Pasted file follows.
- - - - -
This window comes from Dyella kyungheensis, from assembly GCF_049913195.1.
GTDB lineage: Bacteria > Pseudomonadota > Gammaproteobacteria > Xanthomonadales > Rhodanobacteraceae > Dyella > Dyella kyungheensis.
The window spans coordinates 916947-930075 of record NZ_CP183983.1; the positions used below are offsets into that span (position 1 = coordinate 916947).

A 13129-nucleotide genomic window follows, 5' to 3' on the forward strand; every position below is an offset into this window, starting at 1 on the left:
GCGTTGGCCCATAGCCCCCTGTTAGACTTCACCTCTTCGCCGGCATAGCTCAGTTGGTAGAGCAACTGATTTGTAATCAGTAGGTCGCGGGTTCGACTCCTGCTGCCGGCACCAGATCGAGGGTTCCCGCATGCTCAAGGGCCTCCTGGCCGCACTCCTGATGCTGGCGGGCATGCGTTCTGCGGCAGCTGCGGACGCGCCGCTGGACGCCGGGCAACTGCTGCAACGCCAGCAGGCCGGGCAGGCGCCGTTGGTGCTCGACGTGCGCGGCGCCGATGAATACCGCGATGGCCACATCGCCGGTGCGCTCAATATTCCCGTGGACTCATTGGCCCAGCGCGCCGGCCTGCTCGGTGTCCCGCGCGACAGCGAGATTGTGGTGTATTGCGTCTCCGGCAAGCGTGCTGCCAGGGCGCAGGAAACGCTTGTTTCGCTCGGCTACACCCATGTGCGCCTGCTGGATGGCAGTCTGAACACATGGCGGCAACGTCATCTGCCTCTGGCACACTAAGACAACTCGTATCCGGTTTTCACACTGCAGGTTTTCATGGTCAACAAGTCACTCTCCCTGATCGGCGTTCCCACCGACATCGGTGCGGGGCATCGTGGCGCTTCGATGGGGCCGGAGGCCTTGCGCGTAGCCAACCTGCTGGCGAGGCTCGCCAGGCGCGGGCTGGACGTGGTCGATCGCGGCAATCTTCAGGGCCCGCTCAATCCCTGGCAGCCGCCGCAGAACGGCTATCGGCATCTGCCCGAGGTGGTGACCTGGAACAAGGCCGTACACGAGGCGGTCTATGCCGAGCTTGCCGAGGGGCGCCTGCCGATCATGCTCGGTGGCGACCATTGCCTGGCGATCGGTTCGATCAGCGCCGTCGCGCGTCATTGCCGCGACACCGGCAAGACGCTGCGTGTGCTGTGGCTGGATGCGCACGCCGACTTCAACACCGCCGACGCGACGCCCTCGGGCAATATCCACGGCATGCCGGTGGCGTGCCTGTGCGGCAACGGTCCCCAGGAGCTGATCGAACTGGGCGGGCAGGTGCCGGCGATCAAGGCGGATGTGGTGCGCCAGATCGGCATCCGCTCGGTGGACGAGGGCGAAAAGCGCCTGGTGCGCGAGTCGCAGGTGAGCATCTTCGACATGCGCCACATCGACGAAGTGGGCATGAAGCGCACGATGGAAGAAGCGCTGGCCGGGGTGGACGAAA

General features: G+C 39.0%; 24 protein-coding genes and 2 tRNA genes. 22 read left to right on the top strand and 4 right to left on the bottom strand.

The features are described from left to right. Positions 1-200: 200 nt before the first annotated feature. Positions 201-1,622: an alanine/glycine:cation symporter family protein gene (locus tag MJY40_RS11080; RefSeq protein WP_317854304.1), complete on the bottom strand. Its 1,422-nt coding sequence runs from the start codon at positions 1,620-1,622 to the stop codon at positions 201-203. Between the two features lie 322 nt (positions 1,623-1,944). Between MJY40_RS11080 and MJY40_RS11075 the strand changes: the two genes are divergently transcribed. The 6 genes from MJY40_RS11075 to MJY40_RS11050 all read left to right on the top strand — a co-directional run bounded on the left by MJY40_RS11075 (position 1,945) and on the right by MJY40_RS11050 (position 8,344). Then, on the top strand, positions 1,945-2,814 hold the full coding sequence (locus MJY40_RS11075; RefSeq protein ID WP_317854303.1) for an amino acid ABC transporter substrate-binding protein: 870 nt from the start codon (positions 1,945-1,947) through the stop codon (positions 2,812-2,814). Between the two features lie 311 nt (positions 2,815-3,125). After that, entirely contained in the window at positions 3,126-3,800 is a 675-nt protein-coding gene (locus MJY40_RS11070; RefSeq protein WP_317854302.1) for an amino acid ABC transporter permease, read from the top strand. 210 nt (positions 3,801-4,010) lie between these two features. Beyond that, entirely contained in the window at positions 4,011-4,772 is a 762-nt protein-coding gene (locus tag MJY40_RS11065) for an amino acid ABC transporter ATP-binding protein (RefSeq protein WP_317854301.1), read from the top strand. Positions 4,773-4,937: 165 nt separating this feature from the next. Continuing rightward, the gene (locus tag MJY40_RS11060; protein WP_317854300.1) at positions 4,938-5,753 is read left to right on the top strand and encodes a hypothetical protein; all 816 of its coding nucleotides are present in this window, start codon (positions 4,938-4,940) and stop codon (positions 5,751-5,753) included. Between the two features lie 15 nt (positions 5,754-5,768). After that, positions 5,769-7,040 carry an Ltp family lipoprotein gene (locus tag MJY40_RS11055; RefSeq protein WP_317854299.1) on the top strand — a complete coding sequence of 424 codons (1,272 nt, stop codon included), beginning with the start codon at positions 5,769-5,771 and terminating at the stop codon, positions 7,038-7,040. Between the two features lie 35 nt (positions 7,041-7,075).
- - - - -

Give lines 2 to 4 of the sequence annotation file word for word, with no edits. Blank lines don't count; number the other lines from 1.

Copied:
GTDB lineage: Bacteria > Pseudomonadota > Gammaproteobacteria > Xanthomonadales > Rhodanobacteraceae > Dyella > Dyella kyungheensis.
The window spans coordinates 916947-930075 of record NZ_CP183983.1; the positions used below are offsets into that span (position 1 = coordinate 916947).

A 13129-nucleotide genomic window follows, 5' to 3' on the forward strand; every position below is an offset into this window, starting at 1 on the left: